We meet up with Dusk and Black Canary… and we learn that the former is a sorta self-imposed Pariah from Crisis on Infinite Earths.  She travels from world to world warning of the Sun-Eater’s arrival.  Maybe she’s auditioning to be the next herald of Galactus or something.



As they exit their craft… they find themselves surrounded by an angry mob!  Ya see, these scared Metropolitans blame Dusk for this present crisis… and decide they’re going to take out their frustrations on her skull.  Riot control arrives, in the form of Flash, Nightwing, and Robin.  The mob ain’t fighting fair… go figure… and it turns into quite the brouhaha.  In the foreground, we see a strange masked individual watching the mess unfold.  I thought for a moment it might be Wild Dog…



We rejoin Ray as he delivers that woman he helped save to her homeland.  Seeing them… he’s overcome with empathy, and decides to bathe them in his light.  After all, they’ve done nothing wrong… as opposed to the rest of the Earth?  Oh well, at least his heart was in the right place.  He, of course, can’t keep it up.



Back at the riot… we wrap up with that strange masked fella making their presence known… it’s (um…) Ferro!





Really dug this.  Outside of the Luthor/Brainiac bits, the Sun-Eater wasn’t even really mentioned.  This was a story of acceptance of a terrible situation, resilience, and outrage.  While this is a cosmic-level threat, this chapter was very much grounded.


Let’s unpack some of the emotions we witnessed here… and start with perhaps the most extreme, the riot.  We have a mob of scared people… probably just one of many such mobs… who cannot focus their frustration on some amorphous thingamablob in the sky… and so, they direct their anger at the person who delivered the message.  (Attempting to) kill the messenger is a very human reaction… I guess that’s why “Don’t kill the messenger” became something we say.  While rioting in the face of a cosmic-level threat seems futile… we have to recognize that Anger is the second stage of grief according to Kubler-Ross.  We’re going to see some more of those stages in play here.


Let’s hop over to the Ray… and (sort of) Denial.  He delivers the Spanish-speaking woman back to her home, so she can be with her family for what might just be the end of the world.  The Ray decides he cannot let them die… and proceeds to burn himself out trying to keep them warm.  Refusing to accept the (at this point) inevitable.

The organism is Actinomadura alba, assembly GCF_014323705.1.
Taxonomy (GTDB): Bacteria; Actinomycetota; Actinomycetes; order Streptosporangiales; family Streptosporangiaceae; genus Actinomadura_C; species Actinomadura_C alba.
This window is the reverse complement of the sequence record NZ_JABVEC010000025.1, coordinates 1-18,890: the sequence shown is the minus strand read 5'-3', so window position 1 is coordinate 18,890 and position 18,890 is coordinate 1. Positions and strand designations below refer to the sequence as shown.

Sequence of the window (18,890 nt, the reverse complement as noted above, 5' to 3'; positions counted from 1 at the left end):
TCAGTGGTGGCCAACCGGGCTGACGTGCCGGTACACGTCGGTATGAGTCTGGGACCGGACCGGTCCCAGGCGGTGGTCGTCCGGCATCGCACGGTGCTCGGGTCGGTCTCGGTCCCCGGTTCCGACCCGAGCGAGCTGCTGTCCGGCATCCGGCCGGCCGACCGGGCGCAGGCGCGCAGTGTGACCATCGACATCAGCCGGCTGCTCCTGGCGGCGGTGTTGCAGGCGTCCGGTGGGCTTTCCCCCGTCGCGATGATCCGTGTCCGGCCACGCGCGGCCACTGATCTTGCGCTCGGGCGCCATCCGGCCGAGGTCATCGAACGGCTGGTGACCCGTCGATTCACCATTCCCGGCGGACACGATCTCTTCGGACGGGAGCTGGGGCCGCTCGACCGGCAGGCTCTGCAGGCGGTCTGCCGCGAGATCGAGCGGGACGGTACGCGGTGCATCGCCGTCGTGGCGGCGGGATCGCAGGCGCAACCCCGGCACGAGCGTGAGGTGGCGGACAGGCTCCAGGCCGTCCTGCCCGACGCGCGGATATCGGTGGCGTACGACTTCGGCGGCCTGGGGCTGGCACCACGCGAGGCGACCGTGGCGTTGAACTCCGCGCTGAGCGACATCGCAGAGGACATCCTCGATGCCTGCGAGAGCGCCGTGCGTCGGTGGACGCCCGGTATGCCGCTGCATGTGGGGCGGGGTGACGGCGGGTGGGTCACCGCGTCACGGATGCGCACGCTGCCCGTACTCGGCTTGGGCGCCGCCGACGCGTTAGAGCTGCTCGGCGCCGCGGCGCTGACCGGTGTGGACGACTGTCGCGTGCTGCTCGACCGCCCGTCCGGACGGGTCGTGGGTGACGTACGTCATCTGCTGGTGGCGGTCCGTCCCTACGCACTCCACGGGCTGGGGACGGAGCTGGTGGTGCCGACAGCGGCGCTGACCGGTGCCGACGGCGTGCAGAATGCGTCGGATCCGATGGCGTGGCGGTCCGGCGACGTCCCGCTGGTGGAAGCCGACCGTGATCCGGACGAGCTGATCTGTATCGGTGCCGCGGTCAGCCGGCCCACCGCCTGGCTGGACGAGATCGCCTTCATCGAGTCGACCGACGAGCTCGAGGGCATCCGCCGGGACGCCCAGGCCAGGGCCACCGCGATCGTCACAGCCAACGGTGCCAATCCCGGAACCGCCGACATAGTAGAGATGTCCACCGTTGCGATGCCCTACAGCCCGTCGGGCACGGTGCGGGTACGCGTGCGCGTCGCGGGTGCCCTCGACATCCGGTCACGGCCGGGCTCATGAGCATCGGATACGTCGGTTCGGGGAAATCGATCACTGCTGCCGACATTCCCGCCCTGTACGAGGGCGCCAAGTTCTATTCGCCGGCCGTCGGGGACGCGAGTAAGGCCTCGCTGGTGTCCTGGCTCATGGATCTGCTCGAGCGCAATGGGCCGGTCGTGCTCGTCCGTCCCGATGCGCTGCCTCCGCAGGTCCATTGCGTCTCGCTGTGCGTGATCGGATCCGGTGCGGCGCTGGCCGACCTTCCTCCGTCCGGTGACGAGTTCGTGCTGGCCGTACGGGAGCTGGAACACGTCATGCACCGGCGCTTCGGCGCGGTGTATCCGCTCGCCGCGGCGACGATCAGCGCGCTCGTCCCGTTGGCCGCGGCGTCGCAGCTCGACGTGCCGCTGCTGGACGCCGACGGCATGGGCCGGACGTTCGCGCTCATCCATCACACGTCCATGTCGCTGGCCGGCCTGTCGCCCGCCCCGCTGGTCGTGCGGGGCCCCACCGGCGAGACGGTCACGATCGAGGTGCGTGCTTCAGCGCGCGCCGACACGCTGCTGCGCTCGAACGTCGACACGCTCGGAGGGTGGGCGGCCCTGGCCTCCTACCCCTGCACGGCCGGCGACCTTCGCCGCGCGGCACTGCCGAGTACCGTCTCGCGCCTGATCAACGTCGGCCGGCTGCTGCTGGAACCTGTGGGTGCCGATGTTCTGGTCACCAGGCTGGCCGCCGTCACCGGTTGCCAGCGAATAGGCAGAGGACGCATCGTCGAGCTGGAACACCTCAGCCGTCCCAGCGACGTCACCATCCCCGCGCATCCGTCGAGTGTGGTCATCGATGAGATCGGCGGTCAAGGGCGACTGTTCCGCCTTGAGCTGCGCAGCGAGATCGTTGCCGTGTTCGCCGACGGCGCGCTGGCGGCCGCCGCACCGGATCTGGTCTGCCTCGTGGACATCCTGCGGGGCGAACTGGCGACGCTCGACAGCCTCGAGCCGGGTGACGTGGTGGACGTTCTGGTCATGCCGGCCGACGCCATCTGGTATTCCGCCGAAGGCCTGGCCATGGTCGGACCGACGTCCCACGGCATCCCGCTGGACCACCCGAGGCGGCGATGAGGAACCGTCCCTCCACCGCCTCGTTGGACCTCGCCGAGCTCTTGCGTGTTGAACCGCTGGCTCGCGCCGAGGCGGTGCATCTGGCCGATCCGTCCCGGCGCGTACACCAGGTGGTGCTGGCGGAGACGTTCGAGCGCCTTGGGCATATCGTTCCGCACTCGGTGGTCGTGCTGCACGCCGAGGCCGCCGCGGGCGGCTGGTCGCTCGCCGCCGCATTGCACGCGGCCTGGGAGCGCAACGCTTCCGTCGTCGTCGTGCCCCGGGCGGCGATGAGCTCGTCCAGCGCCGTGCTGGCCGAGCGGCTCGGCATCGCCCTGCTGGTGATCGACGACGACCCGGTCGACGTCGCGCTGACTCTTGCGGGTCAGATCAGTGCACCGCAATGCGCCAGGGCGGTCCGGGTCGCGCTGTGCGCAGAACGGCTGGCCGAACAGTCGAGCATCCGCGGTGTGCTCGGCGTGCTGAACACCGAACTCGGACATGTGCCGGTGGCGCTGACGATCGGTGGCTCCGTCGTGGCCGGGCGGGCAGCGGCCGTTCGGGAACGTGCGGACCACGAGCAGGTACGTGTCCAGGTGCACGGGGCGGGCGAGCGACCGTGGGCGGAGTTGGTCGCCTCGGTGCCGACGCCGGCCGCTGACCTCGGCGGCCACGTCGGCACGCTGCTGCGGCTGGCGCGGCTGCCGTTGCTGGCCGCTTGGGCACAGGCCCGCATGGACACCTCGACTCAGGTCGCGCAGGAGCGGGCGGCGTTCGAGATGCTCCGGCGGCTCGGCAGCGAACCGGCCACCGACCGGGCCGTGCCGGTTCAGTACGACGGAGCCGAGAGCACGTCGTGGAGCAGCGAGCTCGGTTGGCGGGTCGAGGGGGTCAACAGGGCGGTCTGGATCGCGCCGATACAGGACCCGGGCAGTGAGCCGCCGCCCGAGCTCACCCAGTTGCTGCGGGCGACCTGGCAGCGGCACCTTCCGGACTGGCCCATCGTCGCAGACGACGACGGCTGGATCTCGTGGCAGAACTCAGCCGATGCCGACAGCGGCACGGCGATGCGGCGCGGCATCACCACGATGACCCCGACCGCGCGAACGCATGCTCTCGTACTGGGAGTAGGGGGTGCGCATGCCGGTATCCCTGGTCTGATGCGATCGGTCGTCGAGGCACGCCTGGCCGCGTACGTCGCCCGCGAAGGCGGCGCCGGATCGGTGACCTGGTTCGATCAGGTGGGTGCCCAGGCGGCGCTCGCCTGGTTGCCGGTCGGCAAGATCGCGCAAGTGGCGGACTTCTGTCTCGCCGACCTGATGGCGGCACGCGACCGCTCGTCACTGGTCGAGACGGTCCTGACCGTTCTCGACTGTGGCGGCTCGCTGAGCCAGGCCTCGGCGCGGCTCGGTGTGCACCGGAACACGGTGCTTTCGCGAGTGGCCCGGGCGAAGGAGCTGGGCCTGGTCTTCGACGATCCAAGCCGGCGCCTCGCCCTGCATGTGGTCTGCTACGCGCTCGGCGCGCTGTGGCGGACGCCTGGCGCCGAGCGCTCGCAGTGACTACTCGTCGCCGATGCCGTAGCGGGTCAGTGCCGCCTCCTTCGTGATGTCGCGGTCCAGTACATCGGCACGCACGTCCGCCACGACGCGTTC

Speaking of Acceptance… we’ve got Metropolitan civilians partying like it’s the end of the world.  Whether they are truly accepting of their (at this point) fate… or just, I dunno… drunk as skunks, is up for discussion… but, I feel like if something like this were to happen in the real world, there would definitely be a contingent of folks who would immediately accept it… and just revel in as much decadence and hedonism as possible until it’s all over.


Now… let’s address that threat.


We get a really fun Lex Luthor here.  I love the disparity between the Lex that we know, and his public image.  I mean, here he’s providing all of his resources to aid in saving the world.  How can a citizen of the DC Universe hate him?  Hell, he’s even getting photo-ops shaking hands with Superman!  Such a great take on the character… it’s actually understandable how he would be elected President of the United States four years later.


His team-up with Brainiac is also a great bit of fun.  There’s contention… but there’s also the realization that they need each other.  Luthor had the idea of the probe.. and Brainiac was able to tweak it to survive a visit to the Sun-Eater.  Really well done.


I should mention… the art looks a ton better here.  The pages (even this glossy stock that I hate) didn’t seem nearly as muddy… perhaps that’s a result of Patricia Mulvihill taking over as colorist, as that’s the only creative difference here.


Overall… a great issue, focusing on real human emotion in a time of cosmic-level crisis.  Well worth checking out.